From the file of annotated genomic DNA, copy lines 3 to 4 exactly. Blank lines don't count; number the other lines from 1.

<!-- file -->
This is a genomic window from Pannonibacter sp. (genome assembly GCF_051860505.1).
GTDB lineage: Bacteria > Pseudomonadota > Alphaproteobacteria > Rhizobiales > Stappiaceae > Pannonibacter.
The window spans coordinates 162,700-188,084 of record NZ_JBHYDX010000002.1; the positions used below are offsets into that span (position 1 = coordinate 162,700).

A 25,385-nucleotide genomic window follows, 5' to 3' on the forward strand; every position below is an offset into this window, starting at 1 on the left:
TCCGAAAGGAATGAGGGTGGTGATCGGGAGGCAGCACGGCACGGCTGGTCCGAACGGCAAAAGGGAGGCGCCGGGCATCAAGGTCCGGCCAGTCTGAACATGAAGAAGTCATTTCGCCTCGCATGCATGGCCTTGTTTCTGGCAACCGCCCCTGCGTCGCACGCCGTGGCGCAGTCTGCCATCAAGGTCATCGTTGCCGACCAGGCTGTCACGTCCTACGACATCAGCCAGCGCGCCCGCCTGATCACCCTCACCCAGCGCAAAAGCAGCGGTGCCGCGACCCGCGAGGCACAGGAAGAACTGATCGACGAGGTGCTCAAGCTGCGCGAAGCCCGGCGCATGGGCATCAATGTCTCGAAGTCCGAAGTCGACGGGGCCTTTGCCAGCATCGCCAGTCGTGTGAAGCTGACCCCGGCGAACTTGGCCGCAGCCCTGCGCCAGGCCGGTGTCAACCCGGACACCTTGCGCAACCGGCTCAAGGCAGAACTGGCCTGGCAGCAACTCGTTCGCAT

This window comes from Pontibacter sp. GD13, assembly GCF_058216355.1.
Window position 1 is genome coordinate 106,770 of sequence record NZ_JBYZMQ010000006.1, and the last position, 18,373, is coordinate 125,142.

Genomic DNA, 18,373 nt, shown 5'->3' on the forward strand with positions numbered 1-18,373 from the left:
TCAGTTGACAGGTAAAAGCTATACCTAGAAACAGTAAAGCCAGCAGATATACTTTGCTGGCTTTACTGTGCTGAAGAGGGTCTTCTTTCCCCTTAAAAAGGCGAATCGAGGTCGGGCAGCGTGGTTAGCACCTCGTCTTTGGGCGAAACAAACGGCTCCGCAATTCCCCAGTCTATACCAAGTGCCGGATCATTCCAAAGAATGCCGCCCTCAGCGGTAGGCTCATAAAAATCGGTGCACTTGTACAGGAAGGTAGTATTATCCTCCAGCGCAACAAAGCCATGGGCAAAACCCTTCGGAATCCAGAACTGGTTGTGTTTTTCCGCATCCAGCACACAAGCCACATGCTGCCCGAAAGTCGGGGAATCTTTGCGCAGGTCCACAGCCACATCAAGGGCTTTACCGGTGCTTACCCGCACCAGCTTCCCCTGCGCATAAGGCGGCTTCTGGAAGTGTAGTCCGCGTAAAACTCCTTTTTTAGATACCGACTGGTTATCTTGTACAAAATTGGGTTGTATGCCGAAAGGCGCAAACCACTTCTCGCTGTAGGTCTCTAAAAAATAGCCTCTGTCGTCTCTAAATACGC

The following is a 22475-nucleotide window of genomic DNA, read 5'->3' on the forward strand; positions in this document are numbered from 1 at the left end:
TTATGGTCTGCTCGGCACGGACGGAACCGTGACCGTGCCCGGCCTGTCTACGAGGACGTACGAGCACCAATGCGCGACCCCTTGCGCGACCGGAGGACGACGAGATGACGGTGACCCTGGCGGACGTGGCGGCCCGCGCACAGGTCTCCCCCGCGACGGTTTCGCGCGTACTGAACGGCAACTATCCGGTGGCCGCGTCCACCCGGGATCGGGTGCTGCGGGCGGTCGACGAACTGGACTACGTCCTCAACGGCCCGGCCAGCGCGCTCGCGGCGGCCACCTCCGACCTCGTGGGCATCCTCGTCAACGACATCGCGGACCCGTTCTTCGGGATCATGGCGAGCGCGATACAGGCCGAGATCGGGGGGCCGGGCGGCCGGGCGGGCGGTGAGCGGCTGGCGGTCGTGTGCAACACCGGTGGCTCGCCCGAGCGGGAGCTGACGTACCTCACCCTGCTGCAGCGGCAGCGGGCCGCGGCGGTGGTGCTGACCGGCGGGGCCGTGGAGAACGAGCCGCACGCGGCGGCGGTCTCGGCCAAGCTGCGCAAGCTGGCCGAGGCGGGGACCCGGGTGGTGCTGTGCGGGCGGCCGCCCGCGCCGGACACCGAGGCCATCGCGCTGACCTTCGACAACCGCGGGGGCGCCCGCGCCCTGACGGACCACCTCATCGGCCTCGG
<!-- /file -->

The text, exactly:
The window spans coordinates 162,700-188,084 of record NZ_JBHYDX010000002.1; the positions used below are offsets into that span (position 1 = coordinate 162,700).

A 25,385-nucleotide genomic window follows, 5' to 3' on the forward strand; every position below is an offset into this window, starting at 1 on the left: